The idea itself is not new and surfaces in the industrial debate every once in a while, often spearheaded by the French government. The possibility of introducing carbon border taxes as a way to help prevent so-called carbon leakage was also included in the non-binding section of the latest EU carbon market revision.
If a carbon border tax is finally to become real and if it is to benefit the climate as opposed to just protecting polluting industry interests, at least the following conditions must be met.
Free allocation must go
There is no evidence to date that the EU Emissions Trading System (EU ETS) would negatively impact the global competitiveness of energy-intensive industries like steel, cement and chemicals. Nor has 15 years of emissions trading led to companies moving production to other parts of the world (“carbon leakage”).
On the contrary, the heavy industry made over €25 billion from the EU ETS between 2008-2015 alone as a result of overgenerous pollution subsidies that are in place to prevent the supposed carbon leakage. While the latest EU ETS revision tightened the rules of free allocation to some extent, over 90% of the heavy industry pollution will continue to go un-priced after 2020. Around 6.3 billion allowances, worth as much as €160 billion, are expected to be allocated for free to companies between 2021 and 2030.
With these huge exemptions from the carbon price signal, it comes as no surprise that industrial pollution is not going down in Europe and is not expected to do so until 2030 (EEA 2018).
Introducing a carbon border tax on top of the free allocation would mean that industry is protected twice against a threat that doesn’t exist and that it would have no incentive to strive for emissions reductions. The number one condition for introducing EU carbon border taxes is therefore that the free allocation under the EU ETS is phased out.
At the same time, industrial decarbonisation deserves proper planning and government support. Clean industrial transformation in sectors like steel, cement and chemicals is possible and necessary and will help maintain the European industry’s long-term global competitiveness. A key objective is to ensure that all new major investments in industrial installations will be compatible with the Paris agreement climate goals. The EU and national governments have a crucial role to play in increasing funding for industrial innovation, developing emission performance standards for energy-intensive materials and creating markets for zero-carbon solutions through public procurement.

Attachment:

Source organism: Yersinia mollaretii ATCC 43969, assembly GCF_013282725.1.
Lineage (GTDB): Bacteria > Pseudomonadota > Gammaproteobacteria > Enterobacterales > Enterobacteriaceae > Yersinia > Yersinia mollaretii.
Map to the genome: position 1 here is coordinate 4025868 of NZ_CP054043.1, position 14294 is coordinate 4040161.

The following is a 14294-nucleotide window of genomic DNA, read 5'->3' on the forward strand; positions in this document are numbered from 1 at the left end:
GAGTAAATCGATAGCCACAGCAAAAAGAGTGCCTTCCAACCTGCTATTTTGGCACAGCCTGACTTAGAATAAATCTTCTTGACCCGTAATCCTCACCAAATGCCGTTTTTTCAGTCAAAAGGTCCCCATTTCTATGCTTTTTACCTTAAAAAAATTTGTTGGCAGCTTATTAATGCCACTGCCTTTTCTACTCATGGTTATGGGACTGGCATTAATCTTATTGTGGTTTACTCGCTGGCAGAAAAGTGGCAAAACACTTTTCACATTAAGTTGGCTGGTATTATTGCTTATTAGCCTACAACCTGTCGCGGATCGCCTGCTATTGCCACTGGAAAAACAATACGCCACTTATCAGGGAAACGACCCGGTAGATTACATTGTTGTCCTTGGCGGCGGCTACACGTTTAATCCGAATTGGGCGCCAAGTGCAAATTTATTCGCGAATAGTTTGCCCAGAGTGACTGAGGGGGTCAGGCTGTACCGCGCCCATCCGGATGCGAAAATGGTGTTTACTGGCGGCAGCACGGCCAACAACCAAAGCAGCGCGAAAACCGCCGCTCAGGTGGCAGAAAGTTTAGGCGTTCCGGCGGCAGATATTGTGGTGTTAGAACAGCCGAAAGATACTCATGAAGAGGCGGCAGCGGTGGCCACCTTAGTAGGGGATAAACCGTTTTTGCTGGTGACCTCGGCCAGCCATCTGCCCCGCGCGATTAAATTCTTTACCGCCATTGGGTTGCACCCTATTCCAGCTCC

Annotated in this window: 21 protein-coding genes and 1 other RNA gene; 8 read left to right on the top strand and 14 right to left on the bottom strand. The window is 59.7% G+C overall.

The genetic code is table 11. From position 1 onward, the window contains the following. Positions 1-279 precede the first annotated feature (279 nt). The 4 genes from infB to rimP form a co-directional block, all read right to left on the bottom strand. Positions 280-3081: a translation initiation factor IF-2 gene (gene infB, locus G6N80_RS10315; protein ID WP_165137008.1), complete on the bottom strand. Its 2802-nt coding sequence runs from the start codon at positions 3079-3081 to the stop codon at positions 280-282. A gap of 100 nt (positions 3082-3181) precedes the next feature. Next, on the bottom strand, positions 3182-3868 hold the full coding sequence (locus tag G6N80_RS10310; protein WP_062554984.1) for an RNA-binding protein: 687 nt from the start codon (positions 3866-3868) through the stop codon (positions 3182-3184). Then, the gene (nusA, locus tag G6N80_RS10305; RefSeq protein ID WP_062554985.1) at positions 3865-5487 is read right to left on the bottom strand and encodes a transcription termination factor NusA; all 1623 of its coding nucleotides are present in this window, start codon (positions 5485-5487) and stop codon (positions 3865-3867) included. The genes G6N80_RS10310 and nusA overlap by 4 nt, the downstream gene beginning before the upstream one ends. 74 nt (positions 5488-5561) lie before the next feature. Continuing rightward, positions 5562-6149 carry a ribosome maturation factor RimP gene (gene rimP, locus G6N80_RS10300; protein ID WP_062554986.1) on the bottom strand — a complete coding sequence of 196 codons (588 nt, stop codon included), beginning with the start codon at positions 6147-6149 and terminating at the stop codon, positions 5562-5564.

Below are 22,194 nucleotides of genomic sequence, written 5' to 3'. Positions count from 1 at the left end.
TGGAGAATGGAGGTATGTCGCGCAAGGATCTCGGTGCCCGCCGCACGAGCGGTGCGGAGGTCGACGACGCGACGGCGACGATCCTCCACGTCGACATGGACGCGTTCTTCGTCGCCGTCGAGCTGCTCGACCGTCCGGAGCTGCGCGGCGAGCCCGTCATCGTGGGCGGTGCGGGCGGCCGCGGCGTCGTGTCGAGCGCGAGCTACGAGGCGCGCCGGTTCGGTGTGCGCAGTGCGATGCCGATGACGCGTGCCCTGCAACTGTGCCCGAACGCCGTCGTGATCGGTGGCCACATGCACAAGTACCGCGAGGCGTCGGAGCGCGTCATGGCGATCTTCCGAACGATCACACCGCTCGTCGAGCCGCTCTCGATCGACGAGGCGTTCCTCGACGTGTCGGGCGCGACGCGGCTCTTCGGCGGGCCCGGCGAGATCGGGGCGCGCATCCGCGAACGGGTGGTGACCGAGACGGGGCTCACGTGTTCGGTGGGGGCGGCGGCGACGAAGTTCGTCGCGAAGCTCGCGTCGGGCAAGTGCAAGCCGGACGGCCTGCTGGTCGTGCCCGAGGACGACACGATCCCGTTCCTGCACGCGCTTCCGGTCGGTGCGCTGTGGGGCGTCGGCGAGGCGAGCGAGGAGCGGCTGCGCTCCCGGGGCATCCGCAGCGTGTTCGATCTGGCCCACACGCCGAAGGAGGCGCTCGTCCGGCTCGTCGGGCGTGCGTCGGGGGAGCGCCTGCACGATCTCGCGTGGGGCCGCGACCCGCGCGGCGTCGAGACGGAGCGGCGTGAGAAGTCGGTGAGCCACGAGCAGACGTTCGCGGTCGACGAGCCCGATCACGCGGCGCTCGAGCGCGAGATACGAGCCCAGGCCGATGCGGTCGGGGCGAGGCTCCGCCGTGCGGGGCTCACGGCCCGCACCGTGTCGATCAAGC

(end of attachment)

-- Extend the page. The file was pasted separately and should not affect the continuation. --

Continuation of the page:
All this can be implemented while ensuring a level playing field between companies producing in the EU and internationally. But free allocation is a distraction that gives a free pass to large polluters and will not lead to improved climate action.
Stronger international action
Border tax measures would need to be designed in a way that doesn’t appear protectionist or punitive. Otherwise, Europe risks alienating international partners at a time when it needs to lead global efforts to stop the climate crisis.
A crucial challenge will be for the EU to present a workable solution which would at the same time live up to the WTO principle of non-discrimination of countries and the UN Framework Convention on Climate Change (UNFCCC) requirement to respect common but differentiated responsibilities between states.
Regardless of the legal preconditions, the environmental goal should be to drive clean industrial transition both in third countries and in the EU, thereby strengthening climate action globally. To achieve this, border measures should be designed as temporary and complementary to – not substitutes of – effective and ambitious global climate policies.
If Europe wishes cleaner imported goods it also cannot afford to increase the carbon footprint of its exports. European exports should therefore not receive any rebates under a possible border tax measure. The border tax should apply to imports only and be designed to discourage the use of products which are dirtier than comparable EU production. How to achieve this in practice will have to be assessed further since the EU Commission has limited regulatory oversight and lacks consistent data on the carbon intensity of industrial installations outside Europe.
Finally, the EU should prioritise enforceable environmental sustainability chapters in its trade agreements with third countries and be willing to partially or fully suspend an agreement if the other party doesn’t adhere to its environmental commitments. This way, the EU could pursue trade agreements which drive global climate ambition rather than measures which risk being seen as “climate protectionism”.
The next few months should bring more clarity on the topic of carbon border taxes in Europe. What we know today is that the negative competitiveness impacts of climate policies are vastly overstated and that we have no time to lose when it comes to putting in place the right policy and financial mix to drive industrial decarbonisation in Europe and beyond.